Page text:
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SFA Blocks Mike Ashley Move to Increase Shares in Rangers


The Scottish Football Association has turned down a request from Rangers to allow Mike Ashley to increase his shareholding at Ibrox.

Newcastle owner Ashley is understood to have signed up to an agreement with the SFA that limits his stake to 10 per cent but wanted a new deal that would allow him three times that amount.

However the SFA said its board had “unanimously” rejected the application.

The talks came despite Ashley and Rangers facing a total of five disciplinary charges from the SFA over his recent moves to strengthen his influence at the club.

An SFA statement read: “The Scottish FA board convened on Tuesday, 23rd December to hear a submission from the board of Rangers Football Club.

“This meeting was arranged in respect of a request set out in an application to consent to an increase in MASH Holdings Limited’s shareholding in Rangers International Football Club to a maximum of 29.9 per cent of the issued share capital.

“The board has now carefully considered the application and has decided, unanimously, that the application should not be granted.

“The board, under article 13 of the Scottish FA articles of association, is required to have due regard to the need to promote and safeguard the interests and public profile of association football, its players, spectators and others involved with the game.”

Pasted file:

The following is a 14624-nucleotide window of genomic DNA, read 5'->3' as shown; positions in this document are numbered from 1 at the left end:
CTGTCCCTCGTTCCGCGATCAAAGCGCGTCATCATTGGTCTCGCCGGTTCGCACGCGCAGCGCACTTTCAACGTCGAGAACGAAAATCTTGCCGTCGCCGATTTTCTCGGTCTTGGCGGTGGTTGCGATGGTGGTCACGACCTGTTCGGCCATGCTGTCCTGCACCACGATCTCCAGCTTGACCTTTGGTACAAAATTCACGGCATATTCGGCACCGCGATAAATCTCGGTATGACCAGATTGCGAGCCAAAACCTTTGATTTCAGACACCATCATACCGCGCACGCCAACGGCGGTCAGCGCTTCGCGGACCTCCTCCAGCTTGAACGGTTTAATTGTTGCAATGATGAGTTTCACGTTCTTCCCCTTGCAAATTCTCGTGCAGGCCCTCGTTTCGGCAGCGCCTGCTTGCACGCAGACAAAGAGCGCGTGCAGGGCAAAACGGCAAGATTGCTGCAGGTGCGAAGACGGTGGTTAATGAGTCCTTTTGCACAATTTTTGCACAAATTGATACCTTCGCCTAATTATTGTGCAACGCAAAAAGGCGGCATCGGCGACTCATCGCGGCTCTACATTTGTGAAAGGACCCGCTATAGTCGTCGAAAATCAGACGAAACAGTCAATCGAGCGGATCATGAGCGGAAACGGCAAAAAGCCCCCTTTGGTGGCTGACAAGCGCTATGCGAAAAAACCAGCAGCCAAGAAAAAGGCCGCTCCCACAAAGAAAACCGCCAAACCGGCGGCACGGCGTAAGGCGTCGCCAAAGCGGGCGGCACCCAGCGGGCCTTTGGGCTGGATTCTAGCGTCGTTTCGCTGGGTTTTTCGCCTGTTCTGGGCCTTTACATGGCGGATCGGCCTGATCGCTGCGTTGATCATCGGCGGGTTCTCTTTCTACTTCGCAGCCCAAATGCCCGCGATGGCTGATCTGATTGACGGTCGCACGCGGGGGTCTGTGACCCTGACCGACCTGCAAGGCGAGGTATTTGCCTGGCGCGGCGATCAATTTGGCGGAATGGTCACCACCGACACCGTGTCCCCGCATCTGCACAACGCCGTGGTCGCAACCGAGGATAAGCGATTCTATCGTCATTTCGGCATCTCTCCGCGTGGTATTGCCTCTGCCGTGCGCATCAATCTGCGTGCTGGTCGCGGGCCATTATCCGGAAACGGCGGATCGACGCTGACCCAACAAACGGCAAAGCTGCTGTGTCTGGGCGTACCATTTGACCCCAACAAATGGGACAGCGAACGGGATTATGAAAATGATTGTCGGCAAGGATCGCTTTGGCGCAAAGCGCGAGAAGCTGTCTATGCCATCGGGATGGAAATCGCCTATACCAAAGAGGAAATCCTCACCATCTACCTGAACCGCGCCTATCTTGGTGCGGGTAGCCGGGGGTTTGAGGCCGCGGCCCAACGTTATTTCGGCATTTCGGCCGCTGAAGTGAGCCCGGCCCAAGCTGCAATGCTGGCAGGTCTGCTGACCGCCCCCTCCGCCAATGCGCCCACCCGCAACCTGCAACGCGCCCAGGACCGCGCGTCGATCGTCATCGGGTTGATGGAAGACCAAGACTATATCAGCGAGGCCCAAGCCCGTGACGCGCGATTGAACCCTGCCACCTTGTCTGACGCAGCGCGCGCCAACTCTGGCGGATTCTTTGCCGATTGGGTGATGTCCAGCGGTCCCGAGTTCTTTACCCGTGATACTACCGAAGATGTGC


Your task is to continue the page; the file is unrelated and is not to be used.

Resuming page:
The talks were held a day after Rangers chairman David Somers claimed that a “great deal of anti-Rangers feeling” exists within Scottish football, “perhaps (although I hope not) even in the football establishment”.

Ashley and the club now face a hearing on January 27 which will determined whether the Sports Direct founder’s dual interests breached SFA rules and their agreement.

Although his current stake in the club stands at 8.92 per cent, the club’s retail division is run by Sports Direct and the Newcastle owner has recently handed the club a B£3million loan.

Derek Llambias – the former Newcastle managing director and close associate of Ashley – was recently named Rangers chief executive after earlier joining as a consultant and then being made director.

Sports Direct executive Barry Leach also joined as a consultant and was on the stage at the club’s annual general meeting on Monday.

Rangers swiftly responded with a statement of their own which read: “The Board of Rangers Football Club are very disappointed with the SFA’s decision and we will now consider all our options.”

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